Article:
They all did.

I’ve made no bones about my distaste for Leslie Jones on SNL, but here, she’s not live, and if something doesn’t quite work, it can be reshot. Patty Tolan, her character in Ghostbusters, is well constructed and Jones is terrific. She has some excellent lines in the movie, especially shortly after we meet her and she’s still acclimating herself to her new situation.

Melissa McCarthy, when she’s at least toned down, is extremely effective, dating back to Gilmore Girls. Here, Abby Yates approaches slapstick a few times, but in general is Melissa at about a “7” rather than a “10,” and it’s to the film’s benefit. Her friendship with Erin has enough depth and backstory to make sense, and in terms of the reason why these four women came together, I’d say there’s more logic behind it than what drew the original quartet to one another 32 years ago.

Women replaced men, and in one key spot, a man replaced a woman. Janine is no more, and in her place comes Kevin Beckman (Chris Hemsworth). Once you see it, you’ll understand this a bit better, but one thing about Annie Potts’ character was she was never an idiot. Hemsworth is an absolute moron. I couldn’t help but think if those roles were reversed and it was originally a halfway-intelligent man who became a ditzy woman, the same people looking for a reason to be offended…would have been. But, you won’t hear a peep about this, and that’s perfectly fine. He’s mind-numbingly stupid, but it’s generally funny and the theater laughed a lot through many of his scenes.

The story itself is adequate, if unspectacular. There are some nice little tricks thrown in that you’ll enjoy quite a bit, but Ghostbusters is more a showcase for the leads, just like it was in 1984, than it is a screenplay award waiting to happen. At times, the movie tries to do too much. In comparison to its grandfather, which was a Class V Free Roaming Vapor, the new film is about 40 of those specters all running out of control. You’ll see things happen that seem more appropriate for a sequel than an original. One of the biggest examples is the fact that the ghosts that appear have a human puppeteer. Someone is behind what’s happening, and personally I’d rather have just seen ghosts popping up everywhere without any necessary explanation.

The special effects didn’t do much for me, but Ghostbusters was never about those things. That’s not to say they’re bad, but they’re nothing you haven’t seen done far better in many other films with more of a focus on the visuals. Music, well, Ray Parker Jr. has nothing to worry about, because the Fall Out Boy remake is terrible. It will make you beg to hear the classic. And, I’d have been fine to get through the movie without hearing DMX. Music and score is an easy win for 1984 and 1989. “On Our Own” would have been a nice touch as well, even if Bobby Brown isn’t winning any humanitarian awards these days.

One sequence during the climax, which relates to Abby’s fate, is definitely something I wish hadn’t happened, because it took me out of things a bit. It was too far down the supernatural or fantasy road, and was out of place. Half a point gets knocked off, at least, because of that one scene. It’s not a deal-breaker, but Feig didn’t need to go there.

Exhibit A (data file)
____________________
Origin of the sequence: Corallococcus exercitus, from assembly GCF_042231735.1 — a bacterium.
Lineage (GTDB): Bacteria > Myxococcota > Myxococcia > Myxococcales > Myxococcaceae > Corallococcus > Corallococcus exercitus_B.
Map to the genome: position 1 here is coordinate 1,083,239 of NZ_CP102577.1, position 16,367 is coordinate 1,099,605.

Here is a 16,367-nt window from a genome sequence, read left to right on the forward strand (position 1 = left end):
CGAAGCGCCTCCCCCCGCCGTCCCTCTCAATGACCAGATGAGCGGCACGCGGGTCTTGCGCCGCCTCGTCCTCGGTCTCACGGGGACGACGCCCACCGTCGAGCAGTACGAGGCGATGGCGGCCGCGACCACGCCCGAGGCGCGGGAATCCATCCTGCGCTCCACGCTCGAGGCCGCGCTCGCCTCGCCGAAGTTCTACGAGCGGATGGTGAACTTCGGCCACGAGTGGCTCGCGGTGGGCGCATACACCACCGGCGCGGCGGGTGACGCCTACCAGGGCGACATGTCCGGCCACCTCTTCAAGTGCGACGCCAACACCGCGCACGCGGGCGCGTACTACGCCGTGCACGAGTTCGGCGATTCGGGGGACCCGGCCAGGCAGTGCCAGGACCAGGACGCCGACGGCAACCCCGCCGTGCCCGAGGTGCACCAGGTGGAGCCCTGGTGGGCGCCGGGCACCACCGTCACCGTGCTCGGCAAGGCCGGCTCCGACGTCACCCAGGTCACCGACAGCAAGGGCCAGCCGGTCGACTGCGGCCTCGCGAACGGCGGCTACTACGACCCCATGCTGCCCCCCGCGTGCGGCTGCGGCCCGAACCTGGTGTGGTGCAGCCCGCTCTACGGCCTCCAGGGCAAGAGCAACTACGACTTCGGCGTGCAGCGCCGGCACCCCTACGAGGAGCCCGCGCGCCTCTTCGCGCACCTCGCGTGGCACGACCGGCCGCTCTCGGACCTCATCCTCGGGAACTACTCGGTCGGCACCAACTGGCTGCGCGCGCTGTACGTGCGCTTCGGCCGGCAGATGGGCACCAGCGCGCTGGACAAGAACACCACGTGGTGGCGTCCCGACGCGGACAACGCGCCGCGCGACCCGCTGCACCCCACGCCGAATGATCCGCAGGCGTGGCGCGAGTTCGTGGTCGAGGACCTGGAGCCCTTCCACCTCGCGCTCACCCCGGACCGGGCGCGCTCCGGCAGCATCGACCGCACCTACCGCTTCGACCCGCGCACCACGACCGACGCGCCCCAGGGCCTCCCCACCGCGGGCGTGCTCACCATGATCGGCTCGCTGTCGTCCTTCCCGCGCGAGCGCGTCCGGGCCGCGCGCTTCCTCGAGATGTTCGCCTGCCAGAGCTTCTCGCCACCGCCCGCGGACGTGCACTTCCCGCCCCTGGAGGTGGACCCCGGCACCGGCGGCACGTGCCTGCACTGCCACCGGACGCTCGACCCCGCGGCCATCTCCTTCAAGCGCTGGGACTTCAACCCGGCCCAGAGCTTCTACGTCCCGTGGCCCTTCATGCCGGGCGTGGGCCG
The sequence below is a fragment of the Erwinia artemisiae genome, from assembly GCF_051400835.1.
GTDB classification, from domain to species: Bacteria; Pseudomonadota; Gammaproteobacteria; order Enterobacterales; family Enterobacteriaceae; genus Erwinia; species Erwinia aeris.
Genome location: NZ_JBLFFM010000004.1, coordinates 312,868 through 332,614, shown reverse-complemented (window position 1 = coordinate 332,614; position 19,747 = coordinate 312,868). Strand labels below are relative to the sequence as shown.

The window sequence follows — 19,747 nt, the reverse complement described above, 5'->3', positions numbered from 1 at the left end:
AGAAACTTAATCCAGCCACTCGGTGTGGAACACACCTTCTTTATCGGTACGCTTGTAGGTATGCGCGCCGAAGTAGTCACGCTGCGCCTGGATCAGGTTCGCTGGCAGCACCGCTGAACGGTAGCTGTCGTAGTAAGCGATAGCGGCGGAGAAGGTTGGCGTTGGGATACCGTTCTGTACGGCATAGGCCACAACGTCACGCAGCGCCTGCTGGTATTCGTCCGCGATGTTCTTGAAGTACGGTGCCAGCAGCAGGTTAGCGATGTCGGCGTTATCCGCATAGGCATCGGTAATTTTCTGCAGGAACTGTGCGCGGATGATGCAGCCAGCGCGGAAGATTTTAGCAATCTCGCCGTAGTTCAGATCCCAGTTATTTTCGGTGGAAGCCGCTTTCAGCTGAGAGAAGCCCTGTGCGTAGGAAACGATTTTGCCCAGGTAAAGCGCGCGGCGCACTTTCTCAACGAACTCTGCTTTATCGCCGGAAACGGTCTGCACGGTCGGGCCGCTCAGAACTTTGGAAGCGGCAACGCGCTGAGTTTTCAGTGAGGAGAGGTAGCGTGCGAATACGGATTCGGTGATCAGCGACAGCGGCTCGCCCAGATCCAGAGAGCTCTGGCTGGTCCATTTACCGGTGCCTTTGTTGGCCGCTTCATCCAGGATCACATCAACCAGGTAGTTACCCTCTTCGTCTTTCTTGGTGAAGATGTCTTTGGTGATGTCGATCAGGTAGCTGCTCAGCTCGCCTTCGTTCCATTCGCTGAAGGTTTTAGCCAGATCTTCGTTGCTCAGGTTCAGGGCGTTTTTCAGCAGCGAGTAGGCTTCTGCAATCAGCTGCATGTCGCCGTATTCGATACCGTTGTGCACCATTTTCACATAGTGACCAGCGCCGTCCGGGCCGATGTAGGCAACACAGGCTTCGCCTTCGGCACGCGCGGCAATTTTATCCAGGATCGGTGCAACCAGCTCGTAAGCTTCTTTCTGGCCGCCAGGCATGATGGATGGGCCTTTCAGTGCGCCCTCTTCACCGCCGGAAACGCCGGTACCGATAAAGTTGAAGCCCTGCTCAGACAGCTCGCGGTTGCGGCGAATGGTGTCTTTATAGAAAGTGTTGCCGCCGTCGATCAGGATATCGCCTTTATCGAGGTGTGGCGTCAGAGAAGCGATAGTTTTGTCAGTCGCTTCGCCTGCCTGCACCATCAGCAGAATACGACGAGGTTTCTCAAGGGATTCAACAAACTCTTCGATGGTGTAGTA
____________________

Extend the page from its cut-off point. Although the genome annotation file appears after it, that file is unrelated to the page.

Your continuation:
If this were the first Ghostbusters film we’d ever seen, no one would be talking about it three decades from now. It doesn’t have that resonance that made the original a classic, but that was a different time. It’s not a movie that could stand-alone and make a significant dent with no mythology behind it, but it doesn’t have to accomplish that feat. All it needs to do is be funny and not merely a complete retread, and that’s what you get. Many things in Fig’s version, which he wrote along with Kate Dipole, have plenty of similarities to the past, but it’s NOT the same movie.

Had it been a pure retelling, it likely would have failed, because the audience would have balked. Instead, Ghostbusters is a movie that succeeds in its mission, from Zach Woods’ opening scene through the post-credits teaser you’ll definitely want to stick around to see.

It’s raunchier than its predecessors, less serious, and more designed for rapid-fire laughs, but if you liked Bridesmaids or Spy, or portions of Freaks & Geeks, you’re likely going to find plenty to enjoy in Ghostbusters. I’d definitely stop short of calling it great, but I’m perfectly happy in deeming it pretty good, and not in any way the disaster some feared. As it comes to a close, you’ll want to see the new foursome in action again, and you’ll stroll out of the darkness of the theater with a smile on your face.

Step back from the ledge. It may not be an A+. But, it’s a borderline B-. Ignore all the social critique on both sides, because it’s all just a pink river of slime. This is summer popcorn entertainment, and if you’re willing to have fun, it’s there for you to take. Watch the movie with your eyes open and most importantly, with your mind open to the new ideas Feig and Dipole present. You can’t compare it to 1984, and if you do, you will hate it. Give it a chance to toast the past, but with its gaze and its sensibilities firmly fixed on the world as it stands today. I’m not sure it will create a new generation of fans, but it might coax a few into going back and watching what came before. That’s all it takes to care about the future of the Ghostbusters franchise.

I’m @GuyNamedJason. Okay, who brought the dog?

Written by Jason Martin